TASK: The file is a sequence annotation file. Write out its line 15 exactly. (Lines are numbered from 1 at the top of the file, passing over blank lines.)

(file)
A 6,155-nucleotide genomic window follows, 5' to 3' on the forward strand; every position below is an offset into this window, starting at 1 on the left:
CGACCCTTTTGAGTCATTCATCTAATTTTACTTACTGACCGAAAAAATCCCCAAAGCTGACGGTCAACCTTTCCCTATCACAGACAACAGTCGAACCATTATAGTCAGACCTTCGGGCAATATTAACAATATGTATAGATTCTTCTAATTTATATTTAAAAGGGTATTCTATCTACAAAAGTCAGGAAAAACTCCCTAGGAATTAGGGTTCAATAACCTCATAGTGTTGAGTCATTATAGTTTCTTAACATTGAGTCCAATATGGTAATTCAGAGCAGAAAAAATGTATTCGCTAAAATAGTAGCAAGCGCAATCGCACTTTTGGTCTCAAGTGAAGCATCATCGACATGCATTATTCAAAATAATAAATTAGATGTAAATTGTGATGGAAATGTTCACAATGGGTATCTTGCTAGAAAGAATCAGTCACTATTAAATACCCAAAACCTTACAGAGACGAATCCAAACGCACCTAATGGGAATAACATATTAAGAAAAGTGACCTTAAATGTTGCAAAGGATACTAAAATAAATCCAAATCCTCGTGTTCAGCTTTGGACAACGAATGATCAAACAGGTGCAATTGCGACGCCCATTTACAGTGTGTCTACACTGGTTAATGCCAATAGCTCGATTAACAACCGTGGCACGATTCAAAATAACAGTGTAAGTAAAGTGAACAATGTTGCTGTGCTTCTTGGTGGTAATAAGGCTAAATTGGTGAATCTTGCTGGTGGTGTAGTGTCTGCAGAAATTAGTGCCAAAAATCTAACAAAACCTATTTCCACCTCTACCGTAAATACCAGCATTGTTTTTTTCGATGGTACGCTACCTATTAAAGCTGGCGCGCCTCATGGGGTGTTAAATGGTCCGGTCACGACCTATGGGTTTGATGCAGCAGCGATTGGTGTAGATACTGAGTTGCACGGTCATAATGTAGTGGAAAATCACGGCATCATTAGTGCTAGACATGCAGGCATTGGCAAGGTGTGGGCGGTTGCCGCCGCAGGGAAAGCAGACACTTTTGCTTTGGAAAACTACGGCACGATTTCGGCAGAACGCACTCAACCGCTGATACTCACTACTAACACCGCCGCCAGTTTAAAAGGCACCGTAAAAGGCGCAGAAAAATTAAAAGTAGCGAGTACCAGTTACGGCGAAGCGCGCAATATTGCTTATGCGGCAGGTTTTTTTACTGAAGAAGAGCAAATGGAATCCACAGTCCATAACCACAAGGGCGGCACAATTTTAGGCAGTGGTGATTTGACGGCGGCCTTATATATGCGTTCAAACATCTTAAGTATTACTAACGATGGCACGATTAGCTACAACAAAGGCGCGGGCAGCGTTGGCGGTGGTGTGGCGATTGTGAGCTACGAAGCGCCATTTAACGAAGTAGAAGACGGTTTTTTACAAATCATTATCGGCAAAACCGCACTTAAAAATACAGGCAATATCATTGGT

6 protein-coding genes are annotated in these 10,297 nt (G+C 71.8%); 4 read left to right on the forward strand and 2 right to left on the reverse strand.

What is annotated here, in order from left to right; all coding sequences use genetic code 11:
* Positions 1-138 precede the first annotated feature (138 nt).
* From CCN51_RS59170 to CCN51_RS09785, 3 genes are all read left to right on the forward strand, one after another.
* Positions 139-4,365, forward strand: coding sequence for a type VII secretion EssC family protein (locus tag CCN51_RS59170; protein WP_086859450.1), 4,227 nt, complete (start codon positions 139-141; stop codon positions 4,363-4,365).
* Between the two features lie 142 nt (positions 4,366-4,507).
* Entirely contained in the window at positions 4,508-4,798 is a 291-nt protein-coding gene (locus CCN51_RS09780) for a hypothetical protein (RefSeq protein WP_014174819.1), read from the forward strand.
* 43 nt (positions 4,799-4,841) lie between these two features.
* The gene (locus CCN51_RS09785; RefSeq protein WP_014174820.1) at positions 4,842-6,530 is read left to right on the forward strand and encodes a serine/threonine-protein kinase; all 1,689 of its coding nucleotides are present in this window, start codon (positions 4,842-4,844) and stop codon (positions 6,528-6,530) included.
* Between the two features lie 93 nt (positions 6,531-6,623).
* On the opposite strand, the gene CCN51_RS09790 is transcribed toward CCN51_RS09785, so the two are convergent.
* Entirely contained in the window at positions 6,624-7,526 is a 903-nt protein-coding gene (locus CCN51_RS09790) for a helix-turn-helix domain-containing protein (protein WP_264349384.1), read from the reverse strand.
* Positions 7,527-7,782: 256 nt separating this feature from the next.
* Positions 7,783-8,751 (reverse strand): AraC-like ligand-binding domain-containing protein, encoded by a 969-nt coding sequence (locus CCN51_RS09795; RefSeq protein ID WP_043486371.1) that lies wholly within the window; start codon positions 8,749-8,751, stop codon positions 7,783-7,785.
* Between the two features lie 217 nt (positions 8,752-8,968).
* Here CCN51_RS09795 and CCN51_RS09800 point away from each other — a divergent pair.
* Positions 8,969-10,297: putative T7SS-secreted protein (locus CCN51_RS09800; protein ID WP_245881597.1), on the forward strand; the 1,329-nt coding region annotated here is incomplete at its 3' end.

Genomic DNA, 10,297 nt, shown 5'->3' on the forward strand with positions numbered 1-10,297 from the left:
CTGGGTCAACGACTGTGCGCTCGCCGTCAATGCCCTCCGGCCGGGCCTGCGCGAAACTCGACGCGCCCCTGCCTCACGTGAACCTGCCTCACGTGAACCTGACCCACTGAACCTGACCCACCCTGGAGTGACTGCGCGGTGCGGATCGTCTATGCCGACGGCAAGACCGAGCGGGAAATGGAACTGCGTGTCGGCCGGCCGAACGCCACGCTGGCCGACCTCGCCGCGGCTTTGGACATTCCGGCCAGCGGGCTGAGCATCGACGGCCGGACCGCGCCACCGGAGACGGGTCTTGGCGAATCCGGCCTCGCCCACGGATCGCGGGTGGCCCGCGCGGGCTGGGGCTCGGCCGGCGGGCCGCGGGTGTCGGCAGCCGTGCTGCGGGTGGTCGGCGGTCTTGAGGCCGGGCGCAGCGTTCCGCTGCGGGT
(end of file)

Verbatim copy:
* Positions 7,527-7,782: 256 nt separating this feature from the next.